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06.29.12

With UEFI, Microsoft Assaults the General Public License (GPL) and Computing Freedom in General

Posted in GNU/Linux, GPL, Microsoft at 8:29 am by Dr. Roy Schestowitz

Legal aspects of UEFI

Capitolio

Summary: Some GPL- and UEFI-related news

THE company which emanated from a Microsoft marketing exec to FUD the GPL (amongst other things) claims to have released a new thing, this time less on the propaganda side and more on the products side:

Black Duck Software announced new code analytics services to produce the new Black Duck Code Quality Audit (CQA) report.

Black Duck Software has announced the availability of expanded audit services with the addition of new code analytics that can help organizations acquiring new technology better track the code in their environments.

By tracking code they are able to issue reports with bias against GPL-type licences (they signed a deal with Microsoft before they started doing this). Meanwhile, Microsoft is putting the knife to the GPLv3-licensed GRUB 2, using its predatory UEFI plot [1, 2, 3, 4, 5, 6, 7]. Just as it arrives Canonical is left with little choice but to drop it (responses to UEFI varied from protest to abandonment of GRUB at Canonical and cowardly acts from Red Hat [1, 2, 3, 4]), due to Microsoft’s anti-competitive behaviour. The UEFI mess spreads further now:

Early support for UEFI SecureBoot is now available via qemu-kvm for messing with this troublesome technology in a virtualized world.

Before running for the hills thinking this is another attempt to thwart Linux by pushing UEFI SecureBoot into virtualized environments, this isn’t the case. This early SecureBoot support in qemu-kvm comes from the Linux kernel community. In fact it’s from James Bottomley, a well known kernel developer working in conjunction with the Linux Foundation.

The Linux Foundation Technical Advisory Board has been trying to get UEFI SecureBoot in qemu-kvm since real hardware relying upon this “secure” technology is still difficult to find until Windows 8 begins shipping. Bottomley built an Intel Tianocore boot system with the openSUSE Build System, discovered a gnu-efi bug, and made some other SecureBoot-related accomplishments for the benefit of Linux.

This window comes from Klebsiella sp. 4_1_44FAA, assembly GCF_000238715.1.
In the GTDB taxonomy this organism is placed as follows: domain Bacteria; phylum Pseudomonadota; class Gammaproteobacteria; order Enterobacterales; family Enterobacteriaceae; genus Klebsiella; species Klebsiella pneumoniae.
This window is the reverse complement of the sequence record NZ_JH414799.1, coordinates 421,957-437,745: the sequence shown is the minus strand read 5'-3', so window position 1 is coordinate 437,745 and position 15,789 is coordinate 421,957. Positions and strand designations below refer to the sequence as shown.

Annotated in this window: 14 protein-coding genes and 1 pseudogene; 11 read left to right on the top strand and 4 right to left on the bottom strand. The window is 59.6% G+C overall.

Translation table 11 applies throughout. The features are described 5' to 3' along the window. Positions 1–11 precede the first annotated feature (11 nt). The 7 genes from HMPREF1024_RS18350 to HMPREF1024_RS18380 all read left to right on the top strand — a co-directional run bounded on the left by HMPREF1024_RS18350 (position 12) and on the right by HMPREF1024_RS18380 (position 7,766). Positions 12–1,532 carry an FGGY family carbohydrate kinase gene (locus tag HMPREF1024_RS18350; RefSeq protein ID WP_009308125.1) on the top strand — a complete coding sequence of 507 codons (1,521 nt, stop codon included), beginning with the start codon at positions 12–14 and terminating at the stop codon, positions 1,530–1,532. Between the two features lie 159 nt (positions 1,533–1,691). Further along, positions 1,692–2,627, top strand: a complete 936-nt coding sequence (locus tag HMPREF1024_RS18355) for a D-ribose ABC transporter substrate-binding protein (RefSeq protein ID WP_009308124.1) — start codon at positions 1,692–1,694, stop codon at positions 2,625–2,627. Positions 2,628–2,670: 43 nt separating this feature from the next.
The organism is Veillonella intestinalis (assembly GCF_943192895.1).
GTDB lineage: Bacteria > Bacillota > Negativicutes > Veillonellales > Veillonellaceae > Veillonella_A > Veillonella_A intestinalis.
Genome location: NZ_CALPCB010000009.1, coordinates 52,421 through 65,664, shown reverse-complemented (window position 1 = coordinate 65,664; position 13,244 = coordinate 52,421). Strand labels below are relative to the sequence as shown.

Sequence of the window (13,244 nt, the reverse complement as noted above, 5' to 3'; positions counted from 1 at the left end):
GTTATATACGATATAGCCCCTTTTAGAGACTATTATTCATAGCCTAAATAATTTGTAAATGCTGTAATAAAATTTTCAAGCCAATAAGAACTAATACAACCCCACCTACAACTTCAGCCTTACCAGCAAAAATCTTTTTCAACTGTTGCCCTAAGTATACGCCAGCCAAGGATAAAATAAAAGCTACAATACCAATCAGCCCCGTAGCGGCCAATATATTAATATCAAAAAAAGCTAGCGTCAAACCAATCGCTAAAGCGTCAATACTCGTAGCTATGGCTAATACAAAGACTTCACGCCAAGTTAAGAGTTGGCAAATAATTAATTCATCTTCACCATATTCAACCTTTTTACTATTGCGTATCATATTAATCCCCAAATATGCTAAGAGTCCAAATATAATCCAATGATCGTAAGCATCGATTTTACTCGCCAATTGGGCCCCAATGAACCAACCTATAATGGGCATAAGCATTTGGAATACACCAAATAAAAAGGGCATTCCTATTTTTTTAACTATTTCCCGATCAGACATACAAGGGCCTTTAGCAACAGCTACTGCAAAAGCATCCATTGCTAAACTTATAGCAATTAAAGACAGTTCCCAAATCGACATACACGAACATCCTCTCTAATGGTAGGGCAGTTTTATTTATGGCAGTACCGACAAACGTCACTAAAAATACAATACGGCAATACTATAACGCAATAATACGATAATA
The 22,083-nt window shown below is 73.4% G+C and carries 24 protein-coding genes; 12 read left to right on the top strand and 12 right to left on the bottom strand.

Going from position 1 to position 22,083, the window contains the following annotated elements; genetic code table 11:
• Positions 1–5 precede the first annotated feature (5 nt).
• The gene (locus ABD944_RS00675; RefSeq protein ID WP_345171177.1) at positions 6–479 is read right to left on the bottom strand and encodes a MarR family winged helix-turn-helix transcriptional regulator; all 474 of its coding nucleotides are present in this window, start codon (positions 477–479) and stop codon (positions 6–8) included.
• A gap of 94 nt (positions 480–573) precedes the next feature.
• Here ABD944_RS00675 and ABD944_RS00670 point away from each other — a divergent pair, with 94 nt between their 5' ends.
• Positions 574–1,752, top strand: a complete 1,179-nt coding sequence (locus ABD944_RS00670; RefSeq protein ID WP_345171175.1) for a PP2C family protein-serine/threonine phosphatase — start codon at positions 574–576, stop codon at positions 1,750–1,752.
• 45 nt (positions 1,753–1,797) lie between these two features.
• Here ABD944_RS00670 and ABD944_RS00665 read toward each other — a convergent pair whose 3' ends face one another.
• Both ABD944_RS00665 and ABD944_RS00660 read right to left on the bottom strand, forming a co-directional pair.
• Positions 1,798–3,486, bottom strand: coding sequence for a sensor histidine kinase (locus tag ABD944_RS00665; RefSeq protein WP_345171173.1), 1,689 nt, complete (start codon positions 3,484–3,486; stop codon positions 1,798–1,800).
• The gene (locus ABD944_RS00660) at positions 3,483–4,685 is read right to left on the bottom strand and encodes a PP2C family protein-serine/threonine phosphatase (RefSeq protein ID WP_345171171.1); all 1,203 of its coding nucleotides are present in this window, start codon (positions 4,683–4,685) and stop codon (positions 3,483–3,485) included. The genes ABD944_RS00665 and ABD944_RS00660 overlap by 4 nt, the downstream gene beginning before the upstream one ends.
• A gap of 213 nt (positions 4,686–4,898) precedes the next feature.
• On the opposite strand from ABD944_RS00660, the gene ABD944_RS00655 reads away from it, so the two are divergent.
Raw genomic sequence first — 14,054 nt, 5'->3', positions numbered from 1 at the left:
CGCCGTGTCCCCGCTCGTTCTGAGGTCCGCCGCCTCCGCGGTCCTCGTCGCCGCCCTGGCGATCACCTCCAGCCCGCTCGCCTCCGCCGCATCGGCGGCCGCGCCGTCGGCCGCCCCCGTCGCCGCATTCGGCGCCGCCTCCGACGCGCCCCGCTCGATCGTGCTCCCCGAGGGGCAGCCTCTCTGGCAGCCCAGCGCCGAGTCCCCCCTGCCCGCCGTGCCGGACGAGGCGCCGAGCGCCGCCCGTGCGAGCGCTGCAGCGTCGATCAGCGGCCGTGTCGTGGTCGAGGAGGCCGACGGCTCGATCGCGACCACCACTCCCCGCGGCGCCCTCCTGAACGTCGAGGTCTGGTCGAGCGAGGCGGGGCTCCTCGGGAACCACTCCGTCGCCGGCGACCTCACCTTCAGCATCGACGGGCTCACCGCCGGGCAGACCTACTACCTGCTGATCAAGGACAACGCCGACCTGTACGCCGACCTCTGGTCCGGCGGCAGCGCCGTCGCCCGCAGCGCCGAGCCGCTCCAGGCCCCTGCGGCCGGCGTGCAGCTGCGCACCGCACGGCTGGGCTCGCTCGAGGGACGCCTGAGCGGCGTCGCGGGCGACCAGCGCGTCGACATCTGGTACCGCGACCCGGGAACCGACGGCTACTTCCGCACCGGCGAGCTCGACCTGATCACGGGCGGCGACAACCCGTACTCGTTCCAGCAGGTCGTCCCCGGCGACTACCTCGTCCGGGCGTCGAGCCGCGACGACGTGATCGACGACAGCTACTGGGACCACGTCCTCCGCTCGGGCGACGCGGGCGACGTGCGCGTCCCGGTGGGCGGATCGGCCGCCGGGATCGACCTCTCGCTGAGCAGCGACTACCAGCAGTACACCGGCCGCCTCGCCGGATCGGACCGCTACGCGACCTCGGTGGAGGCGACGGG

And that, with the demise of particular software, leads to the weakening of GPL along with freedom in computing. Microsoft knows what it’s doing here. Anything that harms copyleft licences is good for Microsoft.

As a side note, the above is part of a trend. Many journalists like to pick on Richard Stallman. Commonly enough they point to the fact that he does not browse the Web directly with a browser; Stallman sets an example and strives to be role model in some sense by drawing attention to the fact that the NSA et al. spy on Web surfers and he responds to this threat to human rights (he is, after all, an activist in this area) by one of the more reasonable actions, as not many options are left when sites do not support encrypted or anonymous routes in. Those who ignore this are either apathetic or pretend to not know this; the former is a case of ignorance and the latter is malicious — a strategy intended to daemonise Stallman and those who seek to highlight a real problem, maybe even address it or at least take it into account. Likewise, we have been seeing a daemonisation of the FSF, GNU. and the GPL, courtesy at times of Microsoft proxies. A lot of the time writers pretend not to understand “freedom” and use all sorts of straw man arguments. That could very well be seen when Stallman agreed to go on the Linux Action Show (we tried to ignore it so as not to give them attention because they are longtime FSF bashers).

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A Single Comment

  1. NotZed said,

    June 29, 2012 at 7:45 pm

    Gravatar

    Go have a look at the membership of the linux foundation:

    http://www.linuxfoundation.org/about/members

    It’s a who’s who of multi-national, billion dollar companies. Like any union, the linux foundation exists to protect the interests of it’s membership. Big businesses love tivoisation, because it means they get to sell more disposable crap and ‘control the experience’ (i.e. force upgrades rather than let users do it themselves). This is what we have here, every computer sold has the potential to become a tivo-ised appliance, out of the countrol of the customer and in control of the vendor. What vendor wouldn’t jump at the chance?

    And what does it matter if you get all the source to the kernel (even excluding all the binary modules which should never have been allowed in the first place) if you can’t modify it! Redhat or other commercial distributions don’t care: already you cannot modify and compile your own kernel without losing the support you supposedly paid for.

    In short: don’t look to the linux foundation for any hope. Locked-down hardware and software is exactly what they want.

    With the UEFI stuff we essentially have the age-old problem of the loss of the public commons to private interests; which is exactly what the GPL was designed to prevent. It even included the default language ‘and later versions’ because it could not foresee every future attack on it – but some short-sighted fools decided to remove that part against their own interests.

    The only hope is that fsf-endorsed or at least linux-only hardware will become more common – e.g. the rhombus-tech efforts and less-common cpus. Economically it’s a no-brainer – with margins so thin every cent counts, let alone 10s of dollars of licensing costs per 10s of dollars manufacturing costs per unit – but the threat will then become the courts which are really just designed to protect the incumbents from competitors.

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